The Mexican Wolf is a small subspecies of North American gray wolves. It is also the most endangered. It is most usually known as El Lobo in its native country.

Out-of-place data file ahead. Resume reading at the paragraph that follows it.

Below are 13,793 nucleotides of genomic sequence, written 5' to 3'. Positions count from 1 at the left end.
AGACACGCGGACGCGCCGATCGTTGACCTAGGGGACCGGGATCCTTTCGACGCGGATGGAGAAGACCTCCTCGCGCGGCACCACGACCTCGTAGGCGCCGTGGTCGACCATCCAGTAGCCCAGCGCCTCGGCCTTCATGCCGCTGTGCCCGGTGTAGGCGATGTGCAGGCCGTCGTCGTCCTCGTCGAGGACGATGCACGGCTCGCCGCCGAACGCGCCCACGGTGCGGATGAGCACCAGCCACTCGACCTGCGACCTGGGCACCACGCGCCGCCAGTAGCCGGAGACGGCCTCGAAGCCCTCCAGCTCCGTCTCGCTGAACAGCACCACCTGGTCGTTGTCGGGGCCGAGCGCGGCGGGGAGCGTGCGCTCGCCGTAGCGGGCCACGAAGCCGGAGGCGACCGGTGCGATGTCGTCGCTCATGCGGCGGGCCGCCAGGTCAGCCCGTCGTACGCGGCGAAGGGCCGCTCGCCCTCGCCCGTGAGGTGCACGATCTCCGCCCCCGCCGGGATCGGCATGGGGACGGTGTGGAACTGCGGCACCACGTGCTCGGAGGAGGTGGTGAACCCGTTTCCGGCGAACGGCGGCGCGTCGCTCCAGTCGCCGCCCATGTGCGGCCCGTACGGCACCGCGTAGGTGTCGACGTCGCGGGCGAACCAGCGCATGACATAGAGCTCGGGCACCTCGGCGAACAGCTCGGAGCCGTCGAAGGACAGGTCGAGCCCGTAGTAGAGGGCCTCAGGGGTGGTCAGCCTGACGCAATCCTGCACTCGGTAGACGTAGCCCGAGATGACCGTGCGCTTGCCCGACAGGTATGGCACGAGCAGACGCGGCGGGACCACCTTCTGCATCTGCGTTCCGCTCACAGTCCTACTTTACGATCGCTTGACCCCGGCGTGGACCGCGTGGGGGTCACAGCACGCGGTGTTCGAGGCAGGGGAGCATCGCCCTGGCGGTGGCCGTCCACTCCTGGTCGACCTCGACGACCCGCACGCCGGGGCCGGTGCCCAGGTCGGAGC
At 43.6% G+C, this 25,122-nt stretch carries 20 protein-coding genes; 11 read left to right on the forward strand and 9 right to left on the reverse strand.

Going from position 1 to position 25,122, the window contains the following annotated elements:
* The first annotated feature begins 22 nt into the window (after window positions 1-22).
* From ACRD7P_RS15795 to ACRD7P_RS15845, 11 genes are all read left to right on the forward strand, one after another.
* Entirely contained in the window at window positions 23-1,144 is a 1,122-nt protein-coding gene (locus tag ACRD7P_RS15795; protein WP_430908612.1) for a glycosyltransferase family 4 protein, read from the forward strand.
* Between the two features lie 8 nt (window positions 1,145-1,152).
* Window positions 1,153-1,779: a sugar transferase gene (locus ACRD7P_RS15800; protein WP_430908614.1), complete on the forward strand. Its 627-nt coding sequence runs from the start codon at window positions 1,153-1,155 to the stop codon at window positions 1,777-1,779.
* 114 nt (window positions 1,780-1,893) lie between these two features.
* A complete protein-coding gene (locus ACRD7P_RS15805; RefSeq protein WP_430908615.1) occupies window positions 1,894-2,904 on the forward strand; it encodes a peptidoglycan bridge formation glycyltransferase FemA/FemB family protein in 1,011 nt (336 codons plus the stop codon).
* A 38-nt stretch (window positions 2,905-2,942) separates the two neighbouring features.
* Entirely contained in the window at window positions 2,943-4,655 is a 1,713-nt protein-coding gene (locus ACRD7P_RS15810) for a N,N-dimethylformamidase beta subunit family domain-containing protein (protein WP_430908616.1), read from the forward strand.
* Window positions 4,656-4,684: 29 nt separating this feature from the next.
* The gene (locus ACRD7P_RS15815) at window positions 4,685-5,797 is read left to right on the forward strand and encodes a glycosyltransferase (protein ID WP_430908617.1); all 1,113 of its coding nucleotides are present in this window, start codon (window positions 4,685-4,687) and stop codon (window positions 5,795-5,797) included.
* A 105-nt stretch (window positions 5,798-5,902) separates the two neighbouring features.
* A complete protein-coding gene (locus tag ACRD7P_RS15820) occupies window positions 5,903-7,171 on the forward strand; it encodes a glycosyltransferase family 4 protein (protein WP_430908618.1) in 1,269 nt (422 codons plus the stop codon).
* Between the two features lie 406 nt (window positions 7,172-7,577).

It is mostly grey with light brownish fur on its back. It has long legs and a slender and smooth back means it can run fastly. It is high 26-32 inches at the shoulder and 4.5-5.5 feet long (from the nose to the end of its tail). It can weigh from 60-80 lbs and males are commonly heavier and taller than males. It is unknown to man how long the wolf can live up to in the wild but they have been able to live for 15yrs in captivity. It eats most ungulates which are large hoofed animals such as white-tailed deer, mule deer and elk. They can also eat smaller mammals such as wild pigs, mice and rabbits. They were once extinct in the southwestern United States but 34 wolves returned to southeastern Arizona because of a reintroduction program began in March, 1998. The goal of the reintroduction program was to release and keep in the wild, at least 100 of them by 2008; unfortunately, at the end of the year there were only probably 50 of them. Now there are approximately only 200 of the species left in captivity today. Mexican wolves prefer to live in mountain forests, grasslands and are very social animals. They live in packs, which include members and their young and the Alpha male and female and their young. The females will mate in mid February- mid March and be in 63 days gestation before having her cubs. In a litter there can be from 4-7 cubs. The cubs are born blind and defenseless. The pack will care for them until they are mature and strong at about 10 months.
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